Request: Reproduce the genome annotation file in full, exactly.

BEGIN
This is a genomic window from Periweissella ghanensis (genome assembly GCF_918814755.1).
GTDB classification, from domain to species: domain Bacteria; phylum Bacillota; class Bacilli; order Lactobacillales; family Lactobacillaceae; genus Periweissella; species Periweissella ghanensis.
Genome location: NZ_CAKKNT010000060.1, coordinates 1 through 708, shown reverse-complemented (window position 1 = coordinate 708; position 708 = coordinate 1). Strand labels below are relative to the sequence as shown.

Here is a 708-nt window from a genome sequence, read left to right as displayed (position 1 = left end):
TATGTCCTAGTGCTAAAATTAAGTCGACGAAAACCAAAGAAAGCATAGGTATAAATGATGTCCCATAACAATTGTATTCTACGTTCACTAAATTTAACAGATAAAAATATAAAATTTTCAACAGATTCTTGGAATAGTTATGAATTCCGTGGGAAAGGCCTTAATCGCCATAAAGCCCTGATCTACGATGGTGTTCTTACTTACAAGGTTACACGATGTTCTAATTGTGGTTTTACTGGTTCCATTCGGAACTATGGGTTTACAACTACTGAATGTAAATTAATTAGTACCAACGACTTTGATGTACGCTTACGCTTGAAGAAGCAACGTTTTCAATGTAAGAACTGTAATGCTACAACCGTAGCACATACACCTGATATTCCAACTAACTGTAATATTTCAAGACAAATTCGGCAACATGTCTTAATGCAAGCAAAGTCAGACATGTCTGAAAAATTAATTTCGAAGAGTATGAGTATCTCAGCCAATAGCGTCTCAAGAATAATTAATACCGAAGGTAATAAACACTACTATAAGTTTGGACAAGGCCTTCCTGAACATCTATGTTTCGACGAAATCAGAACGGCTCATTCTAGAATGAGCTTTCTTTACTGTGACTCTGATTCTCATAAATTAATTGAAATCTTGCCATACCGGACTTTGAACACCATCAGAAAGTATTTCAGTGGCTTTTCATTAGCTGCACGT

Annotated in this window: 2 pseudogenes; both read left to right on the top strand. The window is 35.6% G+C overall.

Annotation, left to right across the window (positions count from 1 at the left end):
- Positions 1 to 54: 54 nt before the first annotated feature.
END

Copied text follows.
This is a genomic window from Periweissella ghanensis (genome assembly GCF_918814755.1).
GTDB classification, from domain to species: domain Bacteria; phylum Bacillota; class Bacilli; order Lactobacillales; family Lactobacillaceae; genus Periweissella; species Periweissella ghanensis.
Genome location: NZ_CAKKNT010000060.1, coordinates 1 through 708, shown reverse-complemented (window position 1 = coordinate 708; position 708 = coordinate 1). Strand labels below are relative to the sequence as shown.

Here is a 708-nt window from a genome sequence, read left to right as displayed (position 1 = left end):
TATGTCCTAGTGCTAAAATTAAGTCGACGAAAACCAAAGAAAGCATAGGTATAAATGATGTCCCATAACAATTGTATTCTACGTTCACTAAATTTAACAGATAAAAATATAAAATTTTCAACAGATTCTTGGAATAGTTATGAATTCCGTGGGAAAGGCCTTAATCGCCATAAAGCCCTGATCTACGATGGTGTTCTTACTTACAAGGTTACACGATGTTCTAATTGTGGTTTTACTGGTTCCATTCGGAACTATGGGTTTACAACTACTGAATGTAAATTAATTAGTACCAACGACTTTGATGTACGCTTACGCTTGAAGAAGCAACGTTTTCAATGTAAGAACTGTAATGCTACAACCGTAGCACATACACCTGATATTCCAACTAACTGTAATATTTCAAGACAAATTCGGCAACATGTCTTAATGCAAGCAAAGTCAGACATGTCTGAAAAATTAATTTCGAAGAGTATGAGTATCTCAGCCAATAGCGTCTCAAGAATAATTAATACCGAAGGTAATAAACACTACTATAAGTTTGGACAAGGCCTTCCTGAACATCTATGTTTCGACGAAATCAGAACGGCTCATTCTAGAATGAGCTTTCTTTACTGTGACTCTGATTCTCATAAATTAATTGAAATCTTGCCATACCGGACTTTGAACACCATCAGAAAGTATTTCAGTGGCTTTTCATTAGCTGCACGT

Annotated in this window: 2 pseudogenes; both read left to right on the top strand. The window is 35.6% G+C overall.

Annotation, left to right across the window (positions count from 1 at the left end):
- Positions 1 to 54: 54 nt before the first annotated feature.